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A protective cage for the transport of giant spin signals

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Faced with the technological and societal challenges represented by the storage, transfer and processing of computer data, electronic devices exploiting the quantum nature of electrons have been integrated for many years in the computers, smartphones and other daily-used electronic circuits. Problem: the quantum information carried by these electrons that could make these computers even more powerful if fully used is still very unstable in nature. It is practically impossible to transport it without losing it between the components present on electronic boards. In order to overcome this instability and to gain considerably in data processing speed, three teams from the Université de Paris and the Université Catholique de Louvain, under the direction of Clément Barraud from the Quantum Materials and Phenomena Laboratory, have managed to create an artificial nanostructure allowing the transport over long distances of quantum information using spintronics, a technology which consists in using the spin of each electron in addition to their charge. The results of this study are published on July 31, 2020 in the journal Science Advances.

The amount of data processed by computer is growing exponentially and will continue to grow in the years to come, especially with the arrival of 5G. Everyone has several thousand photos, hours of videos or even music in their smartphone or computer. The storage of all of this information and its use in order to be read, modified, and recorded represent the classic process of computer processing of information. In order to optimize these processes as much as possible, certain spintronic circuits, a quantum technology born in the 1980s which uses the spin of the electron in addition to its charge, are today present in practically all the elements of information storage whether in a magnetic hard disk or an MRAM (Magnetic Random Access Memory). "Problem, if the storage of information in magnetic form has made tremendous progress in recent years, approaching 40 Go/cm², the transport of spin information on a chip remains delicate and very unstable" recalls Romeo Bonnet, first author of this study. To overcome the current paradigm of computer architectures, this technological lock remains absolutely necessary to unlock.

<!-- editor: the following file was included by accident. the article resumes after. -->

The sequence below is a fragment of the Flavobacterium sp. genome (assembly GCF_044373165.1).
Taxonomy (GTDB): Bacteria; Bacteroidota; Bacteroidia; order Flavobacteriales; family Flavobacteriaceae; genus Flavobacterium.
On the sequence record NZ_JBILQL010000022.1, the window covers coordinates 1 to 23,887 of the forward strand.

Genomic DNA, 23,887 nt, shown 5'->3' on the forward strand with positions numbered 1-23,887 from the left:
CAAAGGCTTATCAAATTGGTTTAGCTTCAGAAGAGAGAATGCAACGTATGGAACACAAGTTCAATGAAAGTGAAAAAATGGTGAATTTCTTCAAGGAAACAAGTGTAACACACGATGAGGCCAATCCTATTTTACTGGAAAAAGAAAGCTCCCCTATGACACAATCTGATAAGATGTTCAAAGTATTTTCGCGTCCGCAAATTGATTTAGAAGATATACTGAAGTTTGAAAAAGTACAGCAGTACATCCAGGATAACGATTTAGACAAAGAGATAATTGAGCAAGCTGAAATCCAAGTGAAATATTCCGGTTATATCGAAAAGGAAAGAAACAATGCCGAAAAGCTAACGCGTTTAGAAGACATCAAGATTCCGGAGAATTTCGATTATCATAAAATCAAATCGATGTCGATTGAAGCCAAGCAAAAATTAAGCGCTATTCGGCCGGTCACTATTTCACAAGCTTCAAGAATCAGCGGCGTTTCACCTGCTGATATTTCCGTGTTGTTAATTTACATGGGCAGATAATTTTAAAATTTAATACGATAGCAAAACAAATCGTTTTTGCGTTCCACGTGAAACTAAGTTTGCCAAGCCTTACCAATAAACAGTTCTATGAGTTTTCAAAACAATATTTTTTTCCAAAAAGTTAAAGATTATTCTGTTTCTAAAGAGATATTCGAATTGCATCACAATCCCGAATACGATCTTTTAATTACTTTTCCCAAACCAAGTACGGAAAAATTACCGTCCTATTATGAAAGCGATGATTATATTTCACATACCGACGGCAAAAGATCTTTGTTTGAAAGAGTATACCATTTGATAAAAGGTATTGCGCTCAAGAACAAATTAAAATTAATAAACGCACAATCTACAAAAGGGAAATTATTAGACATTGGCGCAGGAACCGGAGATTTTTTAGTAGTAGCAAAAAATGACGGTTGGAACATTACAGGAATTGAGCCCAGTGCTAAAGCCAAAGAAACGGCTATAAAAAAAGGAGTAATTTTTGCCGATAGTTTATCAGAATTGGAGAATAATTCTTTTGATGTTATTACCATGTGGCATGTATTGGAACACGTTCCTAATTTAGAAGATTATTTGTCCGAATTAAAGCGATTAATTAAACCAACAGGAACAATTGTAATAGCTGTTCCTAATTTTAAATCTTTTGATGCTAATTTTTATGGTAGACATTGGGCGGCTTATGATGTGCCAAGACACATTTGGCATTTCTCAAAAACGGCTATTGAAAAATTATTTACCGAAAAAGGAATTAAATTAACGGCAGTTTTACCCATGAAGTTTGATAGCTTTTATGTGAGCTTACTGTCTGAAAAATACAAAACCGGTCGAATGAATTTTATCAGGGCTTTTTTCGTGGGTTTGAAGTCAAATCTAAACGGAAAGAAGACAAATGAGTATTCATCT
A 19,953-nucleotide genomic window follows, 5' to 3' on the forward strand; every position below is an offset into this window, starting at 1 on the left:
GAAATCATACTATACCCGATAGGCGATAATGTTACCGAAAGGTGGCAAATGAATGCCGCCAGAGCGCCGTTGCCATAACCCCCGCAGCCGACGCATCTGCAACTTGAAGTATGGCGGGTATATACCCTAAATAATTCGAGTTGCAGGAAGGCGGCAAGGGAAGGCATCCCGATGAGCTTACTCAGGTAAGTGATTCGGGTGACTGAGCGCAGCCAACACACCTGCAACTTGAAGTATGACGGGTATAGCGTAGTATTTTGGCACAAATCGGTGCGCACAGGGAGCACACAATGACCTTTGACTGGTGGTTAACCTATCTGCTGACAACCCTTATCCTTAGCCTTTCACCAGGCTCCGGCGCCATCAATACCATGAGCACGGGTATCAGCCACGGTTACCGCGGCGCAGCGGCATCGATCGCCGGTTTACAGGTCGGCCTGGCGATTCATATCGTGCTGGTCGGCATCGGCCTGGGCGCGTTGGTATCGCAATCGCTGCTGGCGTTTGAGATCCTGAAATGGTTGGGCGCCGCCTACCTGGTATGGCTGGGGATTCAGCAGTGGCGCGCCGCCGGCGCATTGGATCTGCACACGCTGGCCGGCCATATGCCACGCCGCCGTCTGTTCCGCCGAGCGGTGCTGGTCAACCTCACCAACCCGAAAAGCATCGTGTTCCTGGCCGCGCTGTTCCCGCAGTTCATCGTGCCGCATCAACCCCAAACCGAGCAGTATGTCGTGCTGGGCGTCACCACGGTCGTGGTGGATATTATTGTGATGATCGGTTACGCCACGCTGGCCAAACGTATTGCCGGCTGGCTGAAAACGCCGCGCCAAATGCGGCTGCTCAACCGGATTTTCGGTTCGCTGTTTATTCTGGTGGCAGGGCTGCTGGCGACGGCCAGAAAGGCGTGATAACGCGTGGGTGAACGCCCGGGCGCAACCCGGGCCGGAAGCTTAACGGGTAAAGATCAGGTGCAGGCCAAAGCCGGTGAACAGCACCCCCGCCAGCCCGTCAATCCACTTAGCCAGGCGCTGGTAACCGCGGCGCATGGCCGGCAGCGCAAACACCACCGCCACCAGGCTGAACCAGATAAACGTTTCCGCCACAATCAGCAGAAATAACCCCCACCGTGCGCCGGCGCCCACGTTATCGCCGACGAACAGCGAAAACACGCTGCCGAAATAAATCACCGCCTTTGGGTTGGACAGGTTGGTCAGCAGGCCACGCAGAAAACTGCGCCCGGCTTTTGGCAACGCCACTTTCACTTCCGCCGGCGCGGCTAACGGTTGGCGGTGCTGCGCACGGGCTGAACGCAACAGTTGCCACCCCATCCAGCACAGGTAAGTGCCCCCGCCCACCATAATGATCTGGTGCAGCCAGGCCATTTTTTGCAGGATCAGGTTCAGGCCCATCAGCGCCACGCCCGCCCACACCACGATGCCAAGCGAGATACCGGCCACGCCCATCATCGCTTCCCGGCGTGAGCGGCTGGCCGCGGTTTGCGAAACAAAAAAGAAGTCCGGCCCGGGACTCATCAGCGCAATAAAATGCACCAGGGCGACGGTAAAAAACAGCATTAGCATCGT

A protective cage for the transport of information at quantum speed

Quantum information is inherently extremely fragile. While many theoretical proposals have emerged in recent years around spin logic circuits, outperforming the competition in terms of energy consumption, an optimized information transport system was therefore still lacking. This is the challenge faced by teams from the Quantum Materials and Phenomena Laboratory and the ITODYS laboratory at the Université de Paris in collaboration with a team of theoreticians at the Université Catholique de Louvain in Belgium. “We succeeded in generating this protective platform using multi-walled carbon nanotubes of which only the outer wall is chemically modified by molecules. Like a cage.” explains Pascal Martin from the ITODYS laboratory.
The benefit of this chemical modification of the nanotube is two-fold: it allows a very strong spin signal to be sent while isolating the spins towards the internal walls of the nanotube which are naturally more protected against decoherence phenomena which dilute the original information. “Calculations based on the experimental data appear to push the spin transport distance beyond a millimeter against a few tens and hundreds of micrometers previously measured in graphene, a very close system.” adds Aurélien Lherbier from the Université Catholique de Louvain. "This technological advance could make it possible to materialize this new generation of quantum spin logic devices, pushing back the limits of current computer architectures by allowing both a very significant time saving in data processing but also in the sharp reduction of the energy consumption of computers ”concludes Clément Barraud.

Link to the press release on the University of Paris website


Figure:
Chemically modified multi-walled carbon nanotube connected between two magnetic electrodes serving as a spin source and a spin detector.

Contact:
Clément Barraud (clement.barraud@u-paris.fr)

Reference:
Giant spin signals in chemically functionalized multiwall carbon nanotubes, Roméo Bonnet, Pascal Martin, Stéphan Suffit, Philippe Lafarge, Aurélien Lherbier, Jean-Christophe Charlier, Maria Luisa Della Rocca, Clément Barraud, Science Advances 6, 31, eaba5494 (2020)